As state legislatures prepare to begin their 2011 sessions, one thing is clear - state employees are going to get screwed. Actually, anyone who relies on government, i.e., everyone, is going to get screwed. It appears the screwdriver is currently being borrowed by Wisconsin.
It's a simple rule of economics: less money means less services. So whether you are employed by the government, or just use their services - like courts, schools, or roads, you'll feel the effects of multi-billion dollar deficits in many states.
Every year as legislatures commence session, the same issues exist in the criminal justice system: will there be more funding for judges, raises for prosecutors and public defenders, will drug and other rehab programs continue? One thing that is always assured, though, is more statutes creating more crimes. Even when prosecutors go to legislatures and beg that no new criminal offenses be created ("we have the tools"), politicians find it much easier to increase a penalty from 5 years to 10 years than to revamp the state's health care system, or figure out a way to provide economic incentives for corporations to move to the state.
Particularly this year, we will deal with the issue of state employees contributing more to their pensions and health insurance - what is more typically referred to as "benefits."
"Benefits," are the lynch pin to public employment. The hook, the reason many stay in the public sector. Over the years I have tried to hire a secretary or two from the prosecutor or public defender's office, and even with an offer of more salary, been turned down. Sure I offer health insurance and a retirement plan, but it's not as good as the state plan, and there's no guarantee of 9-5 with two breaks, or an occasional weekend session preparing a case. There's also no guarantee of employment in the private sector. It's well known that unless you kill someone, getting fired from state government is nearly unheard of.
In the private sector, people are fired for poor performance. In the public sector, well, one time I had a secretary in the public defender's office that couldn't do anything right. As an example, she would set depositions of witnesses, not put it in my calendar, and when I was out of the office, angry witnesses would call wondering why I wasted their time.
I was asked what I wanted done about it. "Fire her."
"We don't fire people here."
There are different types of people who seek public sector work, particularly when it comes to prosecutors and public defenders.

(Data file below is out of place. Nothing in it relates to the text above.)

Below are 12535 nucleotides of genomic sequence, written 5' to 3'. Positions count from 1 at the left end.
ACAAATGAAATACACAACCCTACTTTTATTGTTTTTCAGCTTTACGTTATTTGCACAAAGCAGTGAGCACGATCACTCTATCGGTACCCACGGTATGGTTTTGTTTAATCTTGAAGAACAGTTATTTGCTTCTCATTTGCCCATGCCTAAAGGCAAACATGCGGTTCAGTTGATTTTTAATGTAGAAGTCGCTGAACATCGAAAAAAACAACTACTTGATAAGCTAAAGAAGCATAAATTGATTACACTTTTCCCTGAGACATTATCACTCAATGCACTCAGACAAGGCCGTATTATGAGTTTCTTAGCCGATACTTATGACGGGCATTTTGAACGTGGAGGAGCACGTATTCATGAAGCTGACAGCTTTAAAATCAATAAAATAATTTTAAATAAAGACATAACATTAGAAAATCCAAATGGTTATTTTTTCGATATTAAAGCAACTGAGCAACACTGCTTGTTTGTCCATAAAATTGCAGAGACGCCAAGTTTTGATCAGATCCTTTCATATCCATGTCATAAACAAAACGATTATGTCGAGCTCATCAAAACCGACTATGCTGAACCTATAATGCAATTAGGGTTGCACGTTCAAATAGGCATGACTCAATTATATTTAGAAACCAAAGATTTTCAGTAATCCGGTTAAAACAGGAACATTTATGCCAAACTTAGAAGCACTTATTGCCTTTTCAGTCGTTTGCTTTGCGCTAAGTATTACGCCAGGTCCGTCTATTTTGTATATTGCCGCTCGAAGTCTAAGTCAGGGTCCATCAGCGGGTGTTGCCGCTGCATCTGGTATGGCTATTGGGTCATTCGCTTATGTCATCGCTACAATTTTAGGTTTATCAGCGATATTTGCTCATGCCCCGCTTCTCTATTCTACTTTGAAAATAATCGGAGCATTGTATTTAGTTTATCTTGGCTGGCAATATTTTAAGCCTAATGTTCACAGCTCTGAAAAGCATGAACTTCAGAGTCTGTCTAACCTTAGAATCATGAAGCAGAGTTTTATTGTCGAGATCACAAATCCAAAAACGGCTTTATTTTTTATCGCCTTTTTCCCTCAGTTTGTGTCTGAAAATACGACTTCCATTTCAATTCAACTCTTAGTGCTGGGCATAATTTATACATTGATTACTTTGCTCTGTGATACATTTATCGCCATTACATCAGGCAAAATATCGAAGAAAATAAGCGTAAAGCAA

There are those who know they will be there for a few years to get experience, and then leave. There are those who want a career as government lawyers, and there are those who aren't sure, but "wind up" staying either out of passion for the job, or a lack of desire or fear of private practice.
When I was a public defender I paid $93 a month for health insurance. Now I pay, well, not $93 a month. I don't remember paying anything into a retirement plan, now I pay a percentage of my income every year. There were other benefits offered for a few dollars a month, benefits for which I now pay hundreds of dollars a month.
So while the salaries are lower in public life (but not always) the benefits are what keep people there, even those who complain about the lack of raises.
Now our state governments plan to gut benefits, making public sector lawyers contribute more to pensions and health insurance.
And there's lots of complaints.
State budgets pay a majority of their monies to three entities - education, health care, and of course, corrections (jails). Courts are generally a small percentage, but prosecutors and public defenders are part of the state employment system and are included in pension and health costs.
States can't afford it anymore. And I think the message, while subtle, is clear - government service is no longer a welcomed career.
They want you there for a couple years, and out. It's better to pay a prosecutor or public defender $40,000 for 3 years than keep them there for 25, with increases in salary and benefits every year, eventually paying a yearly pension upon retirement.
I was there for three years. I began accumulating a pension from day one, but because I left before 10 years, I forfeited the money. If I ever went back (not likely for most) I would recapture those years and they would count towards an eventual pension amount, but again, the state usually wins that bet.
Long term state employees cost long term money. It used to be that the message was "stay here, make less money, and we'll take care of you in the long term."
Those days are gone.
The effects are many. We will lose those experienced prosecutors and public defenders that handle the large and complicated cases. The private sector will be better positioned to compete for new hires as the lure of "benefits" will no longer be as impressive.
This is where we are going. Our state governments are entering an age of conservativism that brings with it a philosophy that the state should not compete with the private sector where the result is to take business away from private business.
Prosecutors and public defenders believe that both salary and benefit cuts are the proverbial "straw," but I think this is the government's intention.
They want you out soon. You cost too much money.
Brian Tannebaum is a criminal defense lawyer in Miami, Florida practicing in state and federal court, and the author of The Truth About Hiring A Criminal Defense Lawyer. Post to Twitter
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